The issue of security came up recently in a letter to one of my sisters. Security must be of overriding concern for many transvestites, and many of us would be in a poor position if they were found out. To me it seems that the security issue can be broken into two parts, public and personal.
I have never given too much thought to public security. I simply could not pass in public, so being read and ultimately embarrassed has never been a concern. Since I am in a rural area I am unable to join one of the many groups around the country so there is one more aspect of security that can be checked off. No, if my public security were to be breached it would be through the mail. When I first started out to contact my sisters, I used my own name in correspondence. Ricky is a childhood nickname and I now get a secret charge when an old friend or relative calls me Ricky. I would do it differently now, but the die is cast and cannot be recast. I simply have to trust my sisters to be discrete, and unless one of the employees of the Post Office is out of line there is no problem. At least there has been none for the past five years.
While I would be unhappy to be exposed, it would not be the end of the world. My ability to earn a living would not be affected greatly, I am in electronics, and there are more oddballs per capita among us techs than any other occupation I know. Granted the jokes and ribaldry would be difficult at first, but it couldn't go on forever.
My wife and children are in the know. Should I be exposed I think they would have it worse than I would. Being teenagers they are both greatly concerned with public appearance. I already have a reputation as an eccentric, but this is a different order of eccentricity.
My greatest regret would be that I would no longer be able to continue in Scouting, but even that is drawing to a close. There are other things I wish to do with my life, and I have moved on to other things to a great extent. But knowing that I could never return to a movement that has brought me great rewards would be a lasting sorrow.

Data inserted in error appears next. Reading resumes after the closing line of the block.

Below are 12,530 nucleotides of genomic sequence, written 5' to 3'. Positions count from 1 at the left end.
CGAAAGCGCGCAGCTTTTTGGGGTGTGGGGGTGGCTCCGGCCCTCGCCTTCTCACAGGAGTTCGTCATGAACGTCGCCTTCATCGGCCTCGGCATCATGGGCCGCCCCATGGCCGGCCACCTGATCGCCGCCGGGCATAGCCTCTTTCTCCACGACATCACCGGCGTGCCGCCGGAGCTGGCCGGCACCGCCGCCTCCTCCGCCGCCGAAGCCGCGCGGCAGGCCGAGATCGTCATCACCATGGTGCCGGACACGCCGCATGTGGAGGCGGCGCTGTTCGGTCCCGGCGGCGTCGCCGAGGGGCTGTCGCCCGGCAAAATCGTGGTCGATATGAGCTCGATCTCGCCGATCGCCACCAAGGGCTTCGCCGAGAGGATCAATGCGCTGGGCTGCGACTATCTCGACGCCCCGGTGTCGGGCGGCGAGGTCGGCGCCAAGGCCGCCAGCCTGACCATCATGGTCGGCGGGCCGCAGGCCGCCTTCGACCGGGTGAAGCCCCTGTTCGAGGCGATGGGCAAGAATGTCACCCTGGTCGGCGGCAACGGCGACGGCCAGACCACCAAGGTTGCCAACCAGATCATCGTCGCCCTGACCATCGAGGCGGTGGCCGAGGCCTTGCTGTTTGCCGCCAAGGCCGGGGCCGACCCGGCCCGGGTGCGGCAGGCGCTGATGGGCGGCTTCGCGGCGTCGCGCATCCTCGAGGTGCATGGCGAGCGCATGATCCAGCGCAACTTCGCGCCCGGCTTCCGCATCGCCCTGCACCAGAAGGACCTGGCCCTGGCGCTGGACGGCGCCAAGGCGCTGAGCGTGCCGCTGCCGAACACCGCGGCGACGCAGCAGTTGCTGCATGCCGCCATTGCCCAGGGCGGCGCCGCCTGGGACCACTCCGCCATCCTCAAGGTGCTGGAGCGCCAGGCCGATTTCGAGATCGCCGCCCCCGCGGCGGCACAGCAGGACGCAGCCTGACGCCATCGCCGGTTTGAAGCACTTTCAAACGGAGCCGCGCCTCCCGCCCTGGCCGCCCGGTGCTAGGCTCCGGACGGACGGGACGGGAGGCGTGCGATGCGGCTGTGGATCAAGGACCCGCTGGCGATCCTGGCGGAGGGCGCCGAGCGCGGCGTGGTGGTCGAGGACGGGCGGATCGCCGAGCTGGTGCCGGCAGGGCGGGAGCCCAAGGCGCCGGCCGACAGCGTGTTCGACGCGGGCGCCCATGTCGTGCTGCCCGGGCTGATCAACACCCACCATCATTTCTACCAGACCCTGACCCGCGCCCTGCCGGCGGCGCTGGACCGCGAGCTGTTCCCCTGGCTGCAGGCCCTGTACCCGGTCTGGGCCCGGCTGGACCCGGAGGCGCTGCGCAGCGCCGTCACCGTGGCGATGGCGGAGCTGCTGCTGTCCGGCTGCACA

As for friends and family, I am an eccentric sort of fellow, and so are the bulk of our friends. Neither my wife or I have ever been into the status or appearance trip, and as I write this sentence the hippie phrasing seems to define much of our lives. While a few eyebrows would be raised, I think that my status as the Bearded Lady would not lose us many friends.
So all in all, being publicly exposed would be difficult, but not a complete disaster. I strongly suspect that I would become one of those sisters that would take the chance in appearing publicly to educate the uneducated. But I have no driving need to go public, believe me.
There is another aspect of security that needs to be dealt with, and that is internal. We all have a need to be secure within ourselves, and the guilt that this lack of security can cause is well known. This internal security must also consider the woman who has graciously chosen to share my life. I have been most fortunate to have a wife whose love is unconditional. There are many areas of our lives where there are profound gaps between us, but we have found ways to bridge or walk around those gaps.
My wife is a born again Christian and I am agnostic. I am completely unable to find the faith that she says sustains her and the inability to share this faith has been one of those gaps. However my philosophy of life is virtually the same as those of the Christian faith except for the belief in God and Jesus, and I am active in her church in those ways that do not conflict with my personal philosophy. I even got dressed as the apostle Andrew each year and take part in the annual Easter play, and in doing so I hope I am able to enhance a faith I cannot share in the audience. I am not sure if it is a quote or if these are my words, but "We may disagree about the destination, but we are walking on the same road." This is an accurate description of the situation.
I think my wife approaches my transvestism in much the same way. In this case marriage is the road we are traveling, and we are traveling until death parts us at that unknown destination. I cannot share my joy in wearing women's clothing with her, but she accept and helps in what ways she can. She will never understand my compulsion any more than I will understand her faith in God, and the inability to share will always be a space between us. What has to be said is that it need not divide us or drive us apart. The love we share can bridge that and many other gaps that occur between us if we both work at it. And that, my sisters, is the security that counts.
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